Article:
VooFoo Studios’ popular billiards simulation makes a smashing showing on Switch. Beyond optimal resolutions in both docked and handheld mode, the title offers a fluid 60fps framerate and all the extras that provided longevity to the original release.
Developer: VooFoo Studios, Ripstone Games
Publisher: Ripstone Publishing
Release date: November 17th, 2020
Price: $14.99 each via digital download
Availability: Nintendo eShop
Originally released in 2014, Birmingham-based VooFoo Studios has dedicated themselves to tabletop recreation. Sure, they are the indie developer behind Mantis Burn Racing and shoot ‘em up, Big Sky Infinity. But their passion is clearly the cue sports, as evidenced by a collection of work that includes Hustle Kings, the upcoming This is Pool/This is Snooker, as well as Pure Pool.
The latter was an especially solid title on console. Ball physics, one of the fundamentals for any billiards simulation were spot on. With the ability to fine tune aiming and a translucent marker showing the trajectory of the object ball, Pure Pool offered a dazzling recreation of reality. Potting balls felt especially satisfying; with a smoothness that felt like an impeccably maintained woolen surface.
The Gentleman’s Game Gorgeously Rendered
Gratifying, the PlayStation 4, Xbox One, and PC title has been ported to Switch with pedantic precision by Ripstone Games. You still pull back on the analog stick to draw back the cue stick, pushing forward at a deliberate speed to simulate power. It’s a method that might cause a lot of whiffed shots in the hands of less experienced developers. But with an hour or practice, blunders are atypical. Naturally, you can apply a bit of spin to tweak the cue ball’s rebound angle. Put in enough practice, and Pure Pool will provide you with a professional arsenal, with stop, stun, and swerve shots as possible.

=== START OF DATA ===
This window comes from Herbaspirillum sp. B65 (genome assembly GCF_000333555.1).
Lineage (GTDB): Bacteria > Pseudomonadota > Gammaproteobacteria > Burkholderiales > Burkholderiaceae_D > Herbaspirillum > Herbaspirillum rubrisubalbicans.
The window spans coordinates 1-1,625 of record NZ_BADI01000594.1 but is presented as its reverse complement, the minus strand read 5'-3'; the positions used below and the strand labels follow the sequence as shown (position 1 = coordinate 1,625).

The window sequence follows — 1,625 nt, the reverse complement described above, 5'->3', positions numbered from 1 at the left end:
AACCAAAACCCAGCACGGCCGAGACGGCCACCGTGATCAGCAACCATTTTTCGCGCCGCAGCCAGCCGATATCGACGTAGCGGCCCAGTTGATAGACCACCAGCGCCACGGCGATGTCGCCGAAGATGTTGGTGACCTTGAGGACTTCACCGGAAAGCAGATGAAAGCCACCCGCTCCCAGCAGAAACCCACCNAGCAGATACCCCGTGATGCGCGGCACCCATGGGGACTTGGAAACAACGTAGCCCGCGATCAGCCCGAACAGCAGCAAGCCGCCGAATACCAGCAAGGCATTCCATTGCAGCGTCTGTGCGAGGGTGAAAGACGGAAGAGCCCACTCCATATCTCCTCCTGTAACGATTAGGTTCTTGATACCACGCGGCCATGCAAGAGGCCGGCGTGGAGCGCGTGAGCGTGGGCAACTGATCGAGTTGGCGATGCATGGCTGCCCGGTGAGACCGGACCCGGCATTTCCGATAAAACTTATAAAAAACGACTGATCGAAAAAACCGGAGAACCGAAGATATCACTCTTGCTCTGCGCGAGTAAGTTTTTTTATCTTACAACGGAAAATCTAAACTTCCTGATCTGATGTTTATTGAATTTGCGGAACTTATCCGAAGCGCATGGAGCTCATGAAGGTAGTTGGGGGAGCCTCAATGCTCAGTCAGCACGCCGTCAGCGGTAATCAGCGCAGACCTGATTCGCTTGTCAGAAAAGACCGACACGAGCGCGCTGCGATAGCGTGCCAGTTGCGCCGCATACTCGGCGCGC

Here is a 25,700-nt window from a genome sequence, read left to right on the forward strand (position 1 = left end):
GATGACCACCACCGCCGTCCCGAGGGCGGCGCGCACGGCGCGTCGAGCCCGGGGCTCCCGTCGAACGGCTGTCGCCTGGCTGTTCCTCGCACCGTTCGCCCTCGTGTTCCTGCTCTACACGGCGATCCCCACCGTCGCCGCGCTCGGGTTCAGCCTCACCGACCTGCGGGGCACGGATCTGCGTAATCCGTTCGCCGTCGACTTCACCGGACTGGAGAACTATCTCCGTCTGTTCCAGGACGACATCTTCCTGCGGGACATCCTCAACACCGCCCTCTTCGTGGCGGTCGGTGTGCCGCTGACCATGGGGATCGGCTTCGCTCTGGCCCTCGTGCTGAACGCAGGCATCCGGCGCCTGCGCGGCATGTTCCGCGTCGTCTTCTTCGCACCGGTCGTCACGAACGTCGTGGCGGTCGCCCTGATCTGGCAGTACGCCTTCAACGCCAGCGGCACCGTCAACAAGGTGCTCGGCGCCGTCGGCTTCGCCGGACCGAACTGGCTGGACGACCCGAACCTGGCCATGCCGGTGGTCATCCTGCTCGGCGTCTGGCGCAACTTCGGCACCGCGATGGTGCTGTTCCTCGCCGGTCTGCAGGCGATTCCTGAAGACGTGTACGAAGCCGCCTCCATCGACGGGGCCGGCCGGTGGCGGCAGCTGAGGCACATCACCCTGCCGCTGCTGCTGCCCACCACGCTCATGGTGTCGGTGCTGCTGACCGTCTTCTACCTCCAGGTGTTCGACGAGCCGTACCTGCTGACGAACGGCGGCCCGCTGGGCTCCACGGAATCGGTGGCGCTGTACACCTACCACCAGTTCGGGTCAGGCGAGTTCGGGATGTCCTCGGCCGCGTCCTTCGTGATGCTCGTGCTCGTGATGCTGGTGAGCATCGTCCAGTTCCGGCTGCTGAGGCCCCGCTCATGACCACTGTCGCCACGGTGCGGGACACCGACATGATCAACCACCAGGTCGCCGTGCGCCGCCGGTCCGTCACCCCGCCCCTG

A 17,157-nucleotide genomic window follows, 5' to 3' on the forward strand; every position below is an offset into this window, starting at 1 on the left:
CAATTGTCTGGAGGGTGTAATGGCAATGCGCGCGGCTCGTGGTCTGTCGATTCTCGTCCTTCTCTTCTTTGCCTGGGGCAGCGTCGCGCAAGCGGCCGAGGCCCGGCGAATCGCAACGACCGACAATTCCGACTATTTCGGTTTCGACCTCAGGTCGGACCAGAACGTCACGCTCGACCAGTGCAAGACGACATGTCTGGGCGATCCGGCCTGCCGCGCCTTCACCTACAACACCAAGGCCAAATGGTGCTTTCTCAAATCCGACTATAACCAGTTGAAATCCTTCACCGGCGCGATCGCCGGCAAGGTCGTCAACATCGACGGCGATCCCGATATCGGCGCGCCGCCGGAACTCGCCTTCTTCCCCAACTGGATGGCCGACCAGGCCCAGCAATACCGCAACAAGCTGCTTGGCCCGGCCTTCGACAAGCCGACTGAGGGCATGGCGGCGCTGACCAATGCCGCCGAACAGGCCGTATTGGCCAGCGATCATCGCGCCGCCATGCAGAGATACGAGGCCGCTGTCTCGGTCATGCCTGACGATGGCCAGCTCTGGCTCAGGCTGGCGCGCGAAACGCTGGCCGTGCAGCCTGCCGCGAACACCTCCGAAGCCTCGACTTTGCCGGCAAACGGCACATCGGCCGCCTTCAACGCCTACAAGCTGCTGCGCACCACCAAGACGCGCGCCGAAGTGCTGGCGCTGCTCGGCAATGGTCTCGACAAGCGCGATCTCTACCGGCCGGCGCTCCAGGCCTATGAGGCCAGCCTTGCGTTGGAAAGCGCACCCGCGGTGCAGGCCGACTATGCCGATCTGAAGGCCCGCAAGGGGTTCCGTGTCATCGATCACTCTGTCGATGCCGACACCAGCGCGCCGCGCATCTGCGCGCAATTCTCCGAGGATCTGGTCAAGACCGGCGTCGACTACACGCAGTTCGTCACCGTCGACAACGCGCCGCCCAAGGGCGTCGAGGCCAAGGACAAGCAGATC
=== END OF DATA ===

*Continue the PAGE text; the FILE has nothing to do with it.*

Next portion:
Pleasingly, there’s also a healthy amount of substance found in the package. Newcomers may want to make their way through the game’s tutorial. This brief series of lessons demonstrates basics such as placing the cue ball after a scratch and making minor adjustments to your shots. There’s a career mode where you’ll move through games of 8-ball, 9-ball, Snooker, Accumulator, and Killer across a series of amateur, pro, and master level tournaments. Those who appreciate lengthy campaigns will find a prosperity of competitive matches, as well as optional challenges that task you with potting consecutive balls or beating opponent quickly. Possibly, you could be playing pool into the new year.
A Comprehensive Package
If you’re not seeking a mode that you can pour weeks into, Pure Pool also accommodates. There’s a multitude of opponents to play against, built from the game’s DNA profiles. The title tracks your play style and ball potting competence to build an AI clone. Remarkably, you can take on member of the VooFoo team as well as opponents with names like “420Vision”. Play a living, breathing competitor once and you’ll secure their DNA, making them available for offline play. Beside local play, there’s also about 90 accolades that are earned by successfully completing in-game tasks.
The one requisite for enjoyment with Pure Pool is a dedication to billiards, because there’s a lot of it found in the title. The game’s laser-precise focus means you’ll be getting the best simulation of the recreation on Switch, as well as a plethora of play modes. Enjoyably, it’s all packaged remarkable well, with visuals that push with Switch toward photorealism and a groove-filled soundtrack that dexterously complements the competitions.
Pure Pool was played on Switch with review code provided by the publisher.